How close are we to pilotless aerial vehicles being adopted for wider commercial use?

When it comes to UAVs (and we should also consider Unmanned Aircraft Systems (UASs) and Remotely Piloted Aircraft Systems (RPAS)), it is worth quoting Michael Toscano, former President of AUVSI: “there is nothing unmanned about UAVs / UASs / RPAS”. What he means is that although there is no pilot on-board the aircraft, there are human operators (including a pilot) on the ground flying the unmanned aircraft. However, technology advancements in AI, learning, sense-detect-and-avoid, see-and-avoid systems, etc., allow for such unmanned aircraft to have levels of on-board intelligence that results in levels of autonomous functionality with limited supervision by a ground based human operator. Although this is the case currently, we are not close to complete integration of unmanned aviation into the national airspace. There are challenges related to rules, regulations, ethical, legal, privacy issues, standards, etc., that need to be overcome before full integration. Yes, package (and pizza) delivery may be possible using quadrotors, but there is a big difference whether this takes place in a rural or urban area. Moreover, as UAVs are not toys, the toy market must be heavily regulated as UAVs may be lethal and cause deaths and serious injuries.

Ultimately we need to take a step back and finalize a technology-standards framework for the different classes of UAVs before they are allowed to fly for civilian/public domain applications; we need very strict regulations before it is too late; operators must be licensed. Today, anybody can purchase anything, and this is a mistake – period. Note that I refer to civilian domains; the military is using unmanned aircraft to a maximum and the technology is very mature.

It is worth mentioning that the EU has taken specific steps for the gradual integration of UAVs/RPAS in national airspace. Roadmaps are being implemented and in the US the 2018 FAA Reauthorization Act is going down the same path.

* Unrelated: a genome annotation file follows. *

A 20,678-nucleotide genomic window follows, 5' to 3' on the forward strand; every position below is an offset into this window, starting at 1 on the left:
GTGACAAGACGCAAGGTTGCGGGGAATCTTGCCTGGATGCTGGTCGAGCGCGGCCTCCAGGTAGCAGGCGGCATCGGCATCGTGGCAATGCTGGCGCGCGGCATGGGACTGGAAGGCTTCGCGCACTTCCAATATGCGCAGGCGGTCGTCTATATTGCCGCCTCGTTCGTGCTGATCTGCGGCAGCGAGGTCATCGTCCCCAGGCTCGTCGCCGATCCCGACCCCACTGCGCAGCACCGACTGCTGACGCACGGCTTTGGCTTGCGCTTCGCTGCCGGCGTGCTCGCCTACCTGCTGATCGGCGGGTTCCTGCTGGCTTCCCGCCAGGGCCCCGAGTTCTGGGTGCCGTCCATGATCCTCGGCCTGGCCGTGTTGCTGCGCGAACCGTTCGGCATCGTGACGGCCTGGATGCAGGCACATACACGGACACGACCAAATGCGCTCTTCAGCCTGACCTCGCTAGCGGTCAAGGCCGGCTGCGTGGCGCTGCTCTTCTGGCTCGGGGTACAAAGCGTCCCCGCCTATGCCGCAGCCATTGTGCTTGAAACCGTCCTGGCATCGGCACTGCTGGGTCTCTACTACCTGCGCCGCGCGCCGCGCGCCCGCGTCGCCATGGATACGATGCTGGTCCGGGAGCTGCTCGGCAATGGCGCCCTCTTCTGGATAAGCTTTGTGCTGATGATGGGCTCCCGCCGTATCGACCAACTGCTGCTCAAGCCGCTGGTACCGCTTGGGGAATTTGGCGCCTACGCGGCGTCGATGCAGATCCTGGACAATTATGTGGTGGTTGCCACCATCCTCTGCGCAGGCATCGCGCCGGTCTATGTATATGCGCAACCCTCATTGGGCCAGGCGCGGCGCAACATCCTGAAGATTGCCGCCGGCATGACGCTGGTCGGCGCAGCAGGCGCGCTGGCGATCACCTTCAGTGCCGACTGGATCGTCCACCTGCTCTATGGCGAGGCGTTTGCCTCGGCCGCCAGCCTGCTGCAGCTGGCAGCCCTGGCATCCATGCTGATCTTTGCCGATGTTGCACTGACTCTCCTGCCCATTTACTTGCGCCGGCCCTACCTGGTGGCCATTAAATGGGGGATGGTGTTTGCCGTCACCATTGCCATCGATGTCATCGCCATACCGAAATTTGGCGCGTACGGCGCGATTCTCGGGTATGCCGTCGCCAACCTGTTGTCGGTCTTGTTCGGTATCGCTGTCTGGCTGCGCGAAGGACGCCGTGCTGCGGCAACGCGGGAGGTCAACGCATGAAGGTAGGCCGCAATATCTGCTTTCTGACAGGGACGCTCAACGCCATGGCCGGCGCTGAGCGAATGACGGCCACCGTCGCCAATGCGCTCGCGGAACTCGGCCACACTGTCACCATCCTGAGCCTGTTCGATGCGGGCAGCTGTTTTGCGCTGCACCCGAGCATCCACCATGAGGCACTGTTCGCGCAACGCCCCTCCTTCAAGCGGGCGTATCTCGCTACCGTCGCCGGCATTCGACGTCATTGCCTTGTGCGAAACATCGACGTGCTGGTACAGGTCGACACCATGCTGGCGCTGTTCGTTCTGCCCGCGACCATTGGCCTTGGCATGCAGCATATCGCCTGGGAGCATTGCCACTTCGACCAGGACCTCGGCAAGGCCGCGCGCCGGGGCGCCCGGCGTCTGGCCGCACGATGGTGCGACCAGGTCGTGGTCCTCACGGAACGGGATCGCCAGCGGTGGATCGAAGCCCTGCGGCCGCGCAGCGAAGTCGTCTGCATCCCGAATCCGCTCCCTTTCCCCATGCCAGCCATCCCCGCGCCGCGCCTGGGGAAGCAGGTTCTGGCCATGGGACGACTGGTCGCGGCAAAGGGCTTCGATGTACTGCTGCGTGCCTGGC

What are the biggest technological challenges to robots and UAVs becoming more autonomous?

Autonomy, autonomous functionality and intelligence mean different things for different individuals. When focusing on autonomous cars, levels of autonomy are well-defined and they are coupled with specifics when it comes to functionality and operability. The same must happen with UASs.

Regardless, as an individual working in this field for more than 30 years, the major challenge is to introduce ‘metrics’ to quantify and evaluate autonomy. Autonomy requires self-organization, adaptation and learning at a minimum. Until there is a solid framework, despite current major progress, to tackle such issues in a tangible and implementable way, autonomy and autonomous functionality will still mean different things for different individuals. Standardization is essential, and we are still a long way away from achieving this.

Are there regulatory and ethical hurdles preventing a wider adoption of autonomous robots and UAVs?